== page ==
Inflammatory mediators in saliva associated with arterial stiffness and subclinical atherosclerosis  

PubMed Central

Objective: Whereas circulating levels of C-reactive protein (CRP) have been associated with, for example, arterial stiffness, subclinical atherosclerosis and metabolic syndrome, other inflammatory biomarkers with potential interest for these conditions may not be measurable systemically. The predictive value of salivary biomarkers in these contexts has remained largely unexplored. The aim of the present study was to establish the association of different salivary biomarkers of inflammation with subclinical cardiovascular disease. Methods: Two hundred and fifty-nine individuals were included in the study. Saliva and plasma samples were collected, and each individual underwent carotid ultrasound and measures of pulse wave velocity and blood pressure. Medical history of previous cardiovascular disease, current medications and smoking were collected by questionnaire. Results: Salivary levels of CRP, leukotriene B4 (LTB4), prostaglandin E2 (PGE2), matrix metalloproteinase 9 (MMP-9), creatinine and lysozyme were measured. Salivary levels of CRP were significantly correlated with plasma levels (r?=?0.73, P?blood pressure, pulse pressure, pulse wave velocity, BMI, metabolic syndrome, waist-to-hip ratio and intima–media thickness. Increasing age and sex-adjusted salivary CRP tertiles were in addition associated with carotid plaques. In a multivariate analysis, CRP and MMP-9 were associated with intima–media thickness, LTB4 and PGE2 with arterial stiffness, and lysozyme with hypertension. Conclusion: Saliva may represent an alternative mean for evaluation of cardiovascular risk. PMID:23868086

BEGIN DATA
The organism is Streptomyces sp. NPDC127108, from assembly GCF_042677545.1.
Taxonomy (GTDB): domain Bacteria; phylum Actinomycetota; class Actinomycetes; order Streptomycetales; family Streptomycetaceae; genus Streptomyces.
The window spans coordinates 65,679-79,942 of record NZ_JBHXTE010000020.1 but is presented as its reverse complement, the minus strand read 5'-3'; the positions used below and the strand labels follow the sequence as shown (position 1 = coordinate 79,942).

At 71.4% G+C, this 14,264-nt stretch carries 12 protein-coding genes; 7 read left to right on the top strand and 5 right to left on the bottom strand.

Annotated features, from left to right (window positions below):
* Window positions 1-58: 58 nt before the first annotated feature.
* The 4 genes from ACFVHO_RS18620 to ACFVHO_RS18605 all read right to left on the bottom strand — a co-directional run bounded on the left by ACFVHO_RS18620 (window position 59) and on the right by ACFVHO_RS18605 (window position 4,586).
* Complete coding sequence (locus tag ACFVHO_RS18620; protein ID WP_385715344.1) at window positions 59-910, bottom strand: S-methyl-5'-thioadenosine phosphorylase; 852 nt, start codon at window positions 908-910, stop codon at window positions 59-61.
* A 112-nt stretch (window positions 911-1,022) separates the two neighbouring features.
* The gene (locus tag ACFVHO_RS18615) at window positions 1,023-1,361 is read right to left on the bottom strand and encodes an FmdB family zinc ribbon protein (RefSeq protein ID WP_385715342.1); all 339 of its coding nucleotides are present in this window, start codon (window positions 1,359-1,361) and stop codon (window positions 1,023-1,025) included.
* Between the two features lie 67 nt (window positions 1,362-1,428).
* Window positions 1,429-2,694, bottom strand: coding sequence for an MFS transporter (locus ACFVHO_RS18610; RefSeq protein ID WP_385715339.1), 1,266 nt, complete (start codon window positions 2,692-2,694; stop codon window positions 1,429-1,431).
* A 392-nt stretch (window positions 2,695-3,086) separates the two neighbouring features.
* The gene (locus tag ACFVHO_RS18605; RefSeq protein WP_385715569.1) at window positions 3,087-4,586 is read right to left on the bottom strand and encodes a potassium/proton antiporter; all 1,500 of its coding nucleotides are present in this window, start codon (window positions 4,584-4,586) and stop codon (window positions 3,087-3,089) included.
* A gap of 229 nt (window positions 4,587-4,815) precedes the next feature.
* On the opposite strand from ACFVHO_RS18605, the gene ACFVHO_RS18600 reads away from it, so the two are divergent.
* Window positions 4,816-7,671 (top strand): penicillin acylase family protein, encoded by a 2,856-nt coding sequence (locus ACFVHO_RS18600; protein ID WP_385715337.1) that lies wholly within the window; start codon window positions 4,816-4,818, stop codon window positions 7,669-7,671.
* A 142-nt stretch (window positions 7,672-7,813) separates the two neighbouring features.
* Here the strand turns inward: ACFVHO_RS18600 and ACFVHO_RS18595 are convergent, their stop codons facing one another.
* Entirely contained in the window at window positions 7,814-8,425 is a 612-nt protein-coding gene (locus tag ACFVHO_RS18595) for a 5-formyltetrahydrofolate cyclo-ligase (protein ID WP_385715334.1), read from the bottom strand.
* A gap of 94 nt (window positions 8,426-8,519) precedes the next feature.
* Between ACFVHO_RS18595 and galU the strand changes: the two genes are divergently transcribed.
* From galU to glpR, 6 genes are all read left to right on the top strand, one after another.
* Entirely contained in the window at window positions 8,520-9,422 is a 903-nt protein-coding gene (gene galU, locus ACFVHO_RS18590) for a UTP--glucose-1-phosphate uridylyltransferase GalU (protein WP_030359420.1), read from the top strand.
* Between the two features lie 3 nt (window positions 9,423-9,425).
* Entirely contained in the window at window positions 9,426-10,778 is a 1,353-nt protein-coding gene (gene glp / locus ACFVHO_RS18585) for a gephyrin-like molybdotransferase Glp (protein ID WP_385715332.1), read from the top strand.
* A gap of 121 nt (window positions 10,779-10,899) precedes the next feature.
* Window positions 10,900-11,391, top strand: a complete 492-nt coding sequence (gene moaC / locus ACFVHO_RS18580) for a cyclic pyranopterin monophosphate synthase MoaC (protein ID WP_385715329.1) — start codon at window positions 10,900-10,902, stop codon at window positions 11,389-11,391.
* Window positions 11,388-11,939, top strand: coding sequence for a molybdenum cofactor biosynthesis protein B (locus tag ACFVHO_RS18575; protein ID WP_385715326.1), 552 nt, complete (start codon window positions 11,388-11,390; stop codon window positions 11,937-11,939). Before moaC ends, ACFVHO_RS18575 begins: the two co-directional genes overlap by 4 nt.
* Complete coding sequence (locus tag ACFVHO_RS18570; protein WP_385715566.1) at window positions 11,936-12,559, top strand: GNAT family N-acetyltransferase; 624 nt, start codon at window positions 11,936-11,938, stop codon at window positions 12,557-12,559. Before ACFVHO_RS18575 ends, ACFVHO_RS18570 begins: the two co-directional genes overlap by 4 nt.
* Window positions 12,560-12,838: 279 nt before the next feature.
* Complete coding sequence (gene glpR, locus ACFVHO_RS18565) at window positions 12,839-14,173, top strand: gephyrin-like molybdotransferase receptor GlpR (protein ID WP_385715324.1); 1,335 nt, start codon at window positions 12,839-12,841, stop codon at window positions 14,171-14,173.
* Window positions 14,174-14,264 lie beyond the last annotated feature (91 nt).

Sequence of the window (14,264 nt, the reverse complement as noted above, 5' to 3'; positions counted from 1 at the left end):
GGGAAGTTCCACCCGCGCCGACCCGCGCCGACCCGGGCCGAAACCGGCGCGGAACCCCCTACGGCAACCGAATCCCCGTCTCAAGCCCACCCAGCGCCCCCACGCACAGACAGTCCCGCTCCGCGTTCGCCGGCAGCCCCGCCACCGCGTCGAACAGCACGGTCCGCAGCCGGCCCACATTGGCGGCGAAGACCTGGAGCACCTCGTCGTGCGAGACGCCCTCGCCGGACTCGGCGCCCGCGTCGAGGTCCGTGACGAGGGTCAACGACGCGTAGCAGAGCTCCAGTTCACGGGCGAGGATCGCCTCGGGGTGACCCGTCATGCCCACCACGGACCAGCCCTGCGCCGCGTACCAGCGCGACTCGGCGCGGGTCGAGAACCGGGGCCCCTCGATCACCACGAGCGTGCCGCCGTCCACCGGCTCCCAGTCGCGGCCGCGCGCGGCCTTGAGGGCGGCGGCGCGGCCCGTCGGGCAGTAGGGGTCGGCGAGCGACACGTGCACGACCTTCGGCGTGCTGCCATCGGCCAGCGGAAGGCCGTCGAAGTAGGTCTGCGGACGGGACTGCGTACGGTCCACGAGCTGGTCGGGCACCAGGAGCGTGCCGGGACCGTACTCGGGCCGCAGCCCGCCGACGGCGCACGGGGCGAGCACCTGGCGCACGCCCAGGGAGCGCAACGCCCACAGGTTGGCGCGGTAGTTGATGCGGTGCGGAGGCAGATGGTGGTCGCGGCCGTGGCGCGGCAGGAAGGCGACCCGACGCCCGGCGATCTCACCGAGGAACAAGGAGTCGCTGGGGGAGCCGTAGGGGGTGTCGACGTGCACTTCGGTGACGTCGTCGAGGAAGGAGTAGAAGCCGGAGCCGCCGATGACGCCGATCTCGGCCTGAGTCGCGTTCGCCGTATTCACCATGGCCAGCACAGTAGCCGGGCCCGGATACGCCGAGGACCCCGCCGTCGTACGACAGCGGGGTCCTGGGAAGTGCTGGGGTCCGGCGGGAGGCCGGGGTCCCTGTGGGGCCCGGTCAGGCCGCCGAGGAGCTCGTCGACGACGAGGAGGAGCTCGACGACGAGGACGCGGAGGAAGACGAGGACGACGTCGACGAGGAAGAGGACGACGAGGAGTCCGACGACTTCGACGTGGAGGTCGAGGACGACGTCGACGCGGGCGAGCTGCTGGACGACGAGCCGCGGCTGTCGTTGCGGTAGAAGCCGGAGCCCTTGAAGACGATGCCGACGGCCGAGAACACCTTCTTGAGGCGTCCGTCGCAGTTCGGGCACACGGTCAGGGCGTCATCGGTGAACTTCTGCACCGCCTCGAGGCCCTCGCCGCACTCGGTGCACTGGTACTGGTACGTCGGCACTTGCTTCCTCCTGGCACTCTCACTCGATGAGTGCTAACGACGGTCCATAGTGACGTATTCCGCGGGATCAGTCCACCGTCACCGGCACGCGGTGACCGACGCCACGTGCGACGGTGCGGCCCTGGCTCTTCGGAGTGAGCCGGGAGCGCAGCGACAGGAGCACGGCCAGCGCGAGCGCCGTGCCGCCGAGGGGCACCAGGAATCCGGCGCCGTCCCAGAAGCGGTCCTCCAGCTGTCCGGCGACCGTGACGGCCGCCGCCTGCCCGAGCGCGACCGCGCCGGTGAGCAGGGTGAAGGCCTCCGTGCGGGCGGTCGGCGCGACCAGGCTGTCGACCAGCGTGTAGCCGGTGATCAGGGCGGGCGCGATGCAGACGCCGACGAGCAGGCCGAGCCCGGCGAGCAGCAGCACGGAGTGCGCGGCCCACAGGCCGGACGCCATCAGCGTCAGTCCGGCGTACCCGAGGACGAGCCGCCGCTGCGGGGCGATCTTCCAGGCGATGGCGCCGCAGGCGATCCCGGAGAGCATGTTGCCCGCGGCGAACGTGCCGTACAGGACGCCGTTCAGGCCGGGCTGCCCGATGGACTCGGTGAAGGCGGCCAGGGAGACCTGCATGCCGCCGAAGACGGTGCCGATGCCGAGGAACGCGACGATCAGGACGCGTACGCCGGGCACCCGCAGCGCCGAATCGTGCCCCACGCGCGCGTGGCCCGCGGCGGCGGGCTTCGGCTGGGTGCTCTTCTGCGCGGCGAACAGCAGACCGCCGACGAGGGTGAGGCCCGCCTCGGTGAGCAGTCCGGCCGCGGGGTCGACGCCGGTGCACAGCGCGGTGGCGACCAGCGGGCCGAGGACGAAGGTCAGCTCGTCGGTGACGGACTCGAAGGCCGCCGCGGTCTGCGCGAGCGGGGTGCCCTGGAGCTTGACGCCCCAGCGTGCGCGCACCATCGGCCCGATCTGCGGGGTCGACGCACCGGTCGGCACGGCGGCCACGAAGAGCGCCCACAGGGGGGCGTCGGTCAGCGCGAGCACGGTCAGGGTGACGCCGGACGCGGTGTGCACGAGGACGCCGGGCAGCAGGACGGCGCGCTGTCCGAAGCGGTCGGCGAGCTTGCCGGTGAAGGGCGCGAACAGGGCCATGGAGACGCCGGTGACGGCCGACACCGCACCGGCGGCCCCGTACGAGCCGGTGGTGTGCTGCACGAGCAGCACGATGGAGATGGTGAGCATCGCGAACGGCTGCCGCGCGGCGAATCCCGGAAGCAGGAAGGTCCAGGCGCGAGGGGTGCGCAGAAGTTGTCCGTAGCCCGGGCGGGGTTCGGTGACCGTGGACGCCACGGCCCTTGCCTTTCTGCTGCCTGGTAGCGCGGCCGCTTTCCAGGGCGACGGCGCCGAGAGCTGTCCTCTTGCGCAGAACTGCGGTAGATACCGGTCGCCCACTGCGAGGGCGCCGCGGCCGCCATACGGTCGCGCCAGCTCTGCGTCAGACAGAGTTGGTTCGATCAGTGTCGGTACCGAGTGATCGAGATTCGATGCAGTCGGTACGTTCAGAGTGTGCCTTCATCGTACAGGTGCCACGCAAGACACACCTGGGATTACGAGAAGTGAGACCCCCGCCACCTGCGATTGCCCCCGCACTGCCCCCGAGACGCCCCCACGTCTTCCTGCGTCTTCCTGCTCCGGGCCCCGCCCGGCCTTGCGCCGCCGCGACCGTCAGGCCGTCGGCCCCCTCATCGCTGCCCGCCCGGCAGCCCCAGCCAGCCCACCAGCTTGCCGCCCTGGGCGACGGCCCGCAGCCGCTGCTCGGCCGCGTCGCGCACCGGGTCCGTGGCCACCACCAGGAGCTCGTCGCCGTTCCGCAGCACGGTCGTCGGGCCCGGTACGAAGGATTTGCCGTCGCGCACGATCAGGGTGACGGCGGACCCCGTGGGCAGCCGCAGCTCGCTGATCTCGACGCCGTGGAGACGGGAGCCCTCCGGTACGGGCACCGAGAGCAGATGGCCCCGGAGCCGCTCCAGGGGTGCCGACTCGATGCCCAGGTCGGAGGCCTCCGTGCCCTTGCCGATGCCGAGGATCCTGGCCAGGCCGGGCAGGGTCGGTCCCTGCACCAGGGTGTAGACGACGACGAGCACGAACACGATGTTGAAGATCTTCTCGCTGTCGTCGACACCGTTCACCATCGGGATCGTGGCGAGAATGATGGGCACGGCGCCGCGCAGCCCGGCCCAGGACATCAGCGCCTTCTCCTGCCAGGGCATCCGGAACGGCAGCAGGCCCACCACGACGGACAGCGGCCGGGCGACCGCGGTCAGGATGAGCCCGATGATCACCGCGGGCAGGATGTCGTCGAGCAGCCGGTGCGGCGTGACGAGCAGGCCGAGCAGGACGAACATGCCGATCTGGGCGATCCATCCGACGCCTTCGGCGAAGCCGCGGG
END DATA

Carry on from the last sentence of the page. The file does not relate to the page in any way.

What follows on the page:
Labat, Carlos; Temmar, Mohamed; Nagy, Edit; Bean, Kathy; Brink, Charles; Benetos, Athanase; Bäck, Magnus

2013-01-01

359

Saliva, salivary gland, and hemolymph collection from Ixodes scapularis ticks.  

PubMed

Ticks are found worldwide and afflict humans with many tick-borne illnesses. Ticks are vectors for pathogens that cause Lyme disease and tick-borne relapsing fever (Borrelia spp.), Rocky Mountain Spotted fever (Rickettsia rickettsii), ehrlichiosis (Ehrlichia chaffeensis and E. equi), anaplasmosis (Anaplasma phagocytophilum), encephalitis (tick-borne encephalitis virus), babesiosis (Babesia spp.), Colorado tick fever (Coltivirus), and tularemia (Francisella tularensis) (1-8). To be properly transmitted into the host these infectious agents differentially regulate gene expression, interact with tick proteins, and migrate through the tick (3,9-13). For example, the Lyme disease agent, Borrelia burgdorferi, adapts through differential gene expression to the feast and famine stages of the tick's enzootic cycle (14,15). Furthermore, as an Ixodes tick consumes a bloodmeal Borrelia replicate and migrate from the midgut into the hemocoel, where they travel to the salivary glands and are transmitted into the host with the expelled saliva (9,16-19). As a tick feeds the host typically responds with a strong hemostatic and innate immune response (11,13,20-22). Despite these host responses, I. scapularis can feed for several days because tick saliva contains proteins that are immunomodulatory, lytic agents, anticoagulants, and fibrinolysins to aid the tick feeding (3,11,20,21,23). The immunomodulatory activities possessed by tick saliva or salivary gland extract (SGE) facilitate transmission, proliferation, and dissemination of numerous tick-borne pathogens (3,20,24-27). To further understand how tick-borne infectious agents cause disease it is essential to dissect actively feeding ticks and collect tick saliva. This video protocol demonstrates dissection techniques for the collection of hemolymph and the removal of salivary glands from actively feeding I. scapularis nymphs after 48 and 72 hours post mouse placement. We also demonstrate saliva collection from an adult female I. scapularis tick. PMID:22371172

Patton, Toni G; Dietrich, Gabrielle; Brandt, Kevin; Dolan, Marc C; Piesman, Joseph; Gilmore, Robert D

2012-01-01

360

Herbivory: Caterpillar saliva beats plant defences  

NASA Astrophysics Data System (ADS)

Blood-feeding arthropods secrete special salivary proteins that suppress the defensive reaction they induce in their hosts. This is in contrast to herbivores, which are thought to be helpless victims of plant defences elicited by their oral secretions. On the basis of the finding that caterpillar regurgitant can reduce the amount of toxic nicotine released by the tobacco plant Nicotiana tabacum, we investigate here whether specific salivary components from the caterpillar Helicoverpa zea might be responsible for this suppression. We find that the enzyme glucose oxidase counteracts the production of nicotine induced by the caterpillar feeding on the plant.